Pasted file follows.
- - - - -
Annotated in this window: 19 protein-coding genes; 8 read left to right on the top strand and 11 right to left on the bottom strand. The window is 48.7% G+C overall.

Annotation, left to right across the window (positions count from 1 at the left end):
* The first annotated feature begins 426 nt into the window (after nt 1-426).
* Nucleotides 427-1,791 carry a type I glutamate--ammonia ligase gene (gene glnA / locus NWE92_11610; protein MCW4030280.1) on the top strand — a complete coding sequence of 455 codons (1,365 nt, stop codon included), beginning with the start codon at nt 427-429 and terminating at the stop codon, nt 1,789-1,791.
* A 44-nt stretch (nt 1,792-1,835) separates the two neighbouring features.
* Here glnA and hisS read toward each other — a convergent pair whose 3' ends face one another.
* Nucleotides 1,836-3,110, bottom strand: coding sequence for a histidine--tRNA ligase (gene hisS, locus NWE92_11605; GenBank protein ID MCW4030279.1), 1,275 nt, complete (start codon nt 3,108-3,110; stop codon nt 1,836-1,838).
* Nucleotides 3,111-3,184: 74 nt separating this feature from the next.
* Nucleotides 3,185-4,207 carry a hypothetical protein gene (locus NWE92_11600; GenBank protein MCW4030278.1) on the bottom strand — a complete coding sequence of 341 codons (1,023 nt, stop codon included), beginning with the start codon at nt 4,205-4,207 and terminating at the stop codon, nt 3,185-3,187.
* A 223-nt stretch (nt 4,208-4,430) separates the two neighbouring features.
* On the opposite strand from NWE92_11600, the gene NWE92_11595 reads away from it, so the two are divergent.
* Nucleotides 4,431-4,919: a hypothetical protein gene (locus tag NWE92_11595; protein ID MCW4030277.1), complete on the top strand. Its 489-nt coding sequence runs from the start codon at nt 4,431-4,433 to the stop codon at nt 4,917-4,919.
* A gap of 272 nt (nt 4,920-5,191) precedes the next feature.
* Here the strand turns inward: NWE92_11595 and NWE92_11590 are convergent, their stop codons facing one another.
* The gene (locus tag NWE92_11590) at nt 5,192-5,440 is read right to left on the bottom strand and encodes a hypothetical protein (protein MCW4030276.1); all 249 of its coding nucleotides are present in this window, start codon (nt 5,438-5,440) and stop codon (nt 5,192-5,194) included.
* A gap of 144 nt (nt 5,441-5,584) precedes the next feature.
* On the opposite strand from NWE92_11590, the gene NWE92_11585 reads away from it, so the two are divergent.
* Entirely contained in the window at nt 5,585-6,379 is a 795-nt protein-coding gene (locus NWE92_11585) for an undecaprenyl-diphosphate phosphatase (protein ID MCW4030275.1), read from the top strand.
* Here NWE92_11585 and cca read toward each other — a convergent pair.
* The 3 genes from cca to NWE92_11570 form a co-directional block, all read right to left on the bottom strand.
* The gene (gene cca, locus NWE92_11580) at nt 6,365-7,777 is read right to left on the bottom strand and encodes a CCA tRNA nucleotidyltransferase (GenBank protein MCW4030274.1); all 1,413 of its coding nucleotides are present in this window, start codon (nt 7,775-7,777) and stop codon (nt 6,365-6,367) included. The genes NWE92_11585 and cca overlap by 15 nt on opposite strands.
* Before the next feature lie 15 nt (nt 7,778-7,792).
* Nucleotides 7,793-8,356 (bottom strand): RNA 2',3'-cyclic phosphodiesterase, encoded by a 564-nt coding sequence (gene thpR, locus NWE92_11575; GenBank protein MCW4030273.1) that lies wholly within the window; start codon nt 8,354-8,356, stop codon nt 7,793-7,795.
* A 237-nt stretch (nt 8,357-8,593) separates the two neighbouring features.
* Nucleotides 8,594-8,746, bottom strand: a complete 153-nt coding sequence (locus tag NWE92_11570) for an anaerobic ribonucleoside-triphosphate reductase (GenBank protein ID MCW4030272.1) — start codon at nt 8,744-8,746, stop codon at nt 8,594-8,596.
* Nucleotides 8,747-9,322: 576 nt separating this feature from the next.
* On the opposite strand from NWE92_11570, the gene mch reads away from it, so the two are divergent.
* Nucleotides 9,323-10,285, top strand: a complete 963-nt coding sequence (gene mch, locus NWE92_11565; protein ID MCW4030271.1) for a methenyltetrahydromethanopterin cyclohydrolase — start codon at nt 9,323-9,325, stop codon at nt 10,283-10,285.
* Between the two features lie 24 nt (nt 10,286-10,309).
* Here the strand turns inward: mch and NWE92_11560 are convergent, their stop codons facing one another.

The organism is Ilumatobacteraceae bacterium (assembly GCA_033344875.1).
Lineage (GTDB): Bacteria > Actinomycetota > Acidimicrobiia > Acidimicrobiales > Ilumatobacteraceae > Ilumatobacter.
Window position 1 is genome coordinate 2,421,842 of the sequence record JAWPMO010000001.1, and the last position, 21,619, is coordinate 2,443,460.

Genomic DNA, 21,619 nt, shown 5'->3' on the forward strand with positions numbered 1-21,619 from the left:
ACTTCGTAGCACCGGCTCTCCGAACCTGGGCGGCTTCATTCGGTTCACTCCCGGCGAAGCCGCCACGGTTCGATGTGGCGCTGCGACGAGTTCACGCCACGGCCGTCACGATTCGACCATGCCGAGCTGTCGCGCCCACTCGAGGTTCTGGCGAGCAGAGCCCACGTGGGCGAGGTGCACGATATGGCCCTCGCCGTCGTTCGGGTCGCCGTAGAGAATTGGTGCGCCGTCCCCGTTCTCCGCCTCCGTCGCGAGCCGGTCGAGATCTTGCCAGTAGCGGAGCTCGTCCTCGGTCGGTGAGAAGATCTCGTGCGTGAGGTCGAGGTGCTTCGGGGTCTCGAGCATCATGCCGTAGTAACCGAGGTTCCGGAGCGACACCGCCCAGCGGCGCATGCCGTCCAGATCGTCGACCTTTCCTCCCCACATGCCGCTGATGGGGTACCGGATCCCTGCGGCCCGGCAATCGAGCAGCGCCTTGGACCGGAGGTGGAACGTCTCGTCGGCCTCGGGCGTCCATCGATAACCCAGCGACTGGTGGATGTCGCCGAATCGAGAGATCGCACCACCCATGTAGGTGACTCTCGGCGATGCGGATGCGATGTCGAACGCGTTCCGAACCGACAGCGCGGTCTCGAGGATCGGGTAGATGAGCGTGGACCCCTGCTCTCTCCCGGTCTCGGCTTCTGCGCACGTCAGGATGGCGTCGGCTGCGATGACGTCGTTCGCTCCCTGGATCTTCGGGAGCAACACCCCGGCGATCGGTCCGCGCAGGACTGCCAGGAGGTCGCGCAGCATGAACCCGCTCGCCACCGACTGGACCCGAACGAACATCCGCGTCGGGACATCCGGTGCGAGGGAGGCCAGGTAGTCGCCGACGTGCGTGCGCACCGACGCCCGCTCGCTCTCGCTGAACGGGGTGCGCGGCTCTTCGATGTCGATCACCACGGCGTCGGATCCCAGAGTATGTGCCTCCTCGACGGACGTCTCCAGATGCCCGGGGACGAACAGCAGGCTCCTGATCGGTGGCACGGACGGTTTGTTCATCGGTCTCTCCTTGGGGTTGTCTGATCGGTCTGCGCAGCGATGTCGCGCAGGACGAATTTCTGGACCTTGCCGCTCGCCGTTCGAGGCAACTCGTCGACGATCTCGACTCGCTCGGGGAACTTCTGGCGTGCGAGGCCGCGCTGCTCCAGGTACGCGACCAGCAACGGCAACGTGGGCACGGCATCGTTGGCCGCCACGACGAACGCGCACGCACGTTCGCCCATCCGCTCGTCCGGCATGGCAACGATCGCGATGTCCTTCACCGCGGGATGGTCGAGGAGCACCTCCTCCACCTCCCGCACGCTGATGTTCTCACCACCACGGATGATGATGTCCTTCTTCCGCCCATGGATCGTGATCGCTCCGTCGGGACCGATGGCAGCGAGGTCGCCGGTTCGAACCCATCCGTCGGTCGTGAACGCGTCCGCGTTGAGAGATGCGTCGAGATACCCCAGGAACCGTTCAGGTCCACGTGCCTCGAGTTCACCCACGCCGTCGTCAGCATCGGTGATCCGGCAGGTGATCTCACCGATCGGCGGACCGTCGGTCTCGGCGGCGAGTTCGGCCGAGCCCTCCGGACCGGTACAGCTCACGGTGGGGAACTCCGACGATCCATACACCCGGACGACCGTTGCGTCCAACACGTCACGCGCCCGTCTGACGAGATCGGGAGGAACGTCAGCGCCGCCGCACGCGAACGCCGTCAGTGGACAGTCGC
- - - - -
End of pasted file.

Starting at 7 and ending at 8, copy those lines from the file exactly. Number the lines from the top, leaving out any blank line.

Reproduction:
* Nucleotides 1,836-3,110, bottom strand: coding sequence for a histidine--tRNA ligase (gene hisS, locus NWE92_11605; GenBank protein ID MCW4030279.1), 1,275 nt, complete (start codon nt 3,108-3,110; stop codon nt 1,836-1,838).
* Nucleotides 3,111-3,184: 74 nt separating this feature from the next.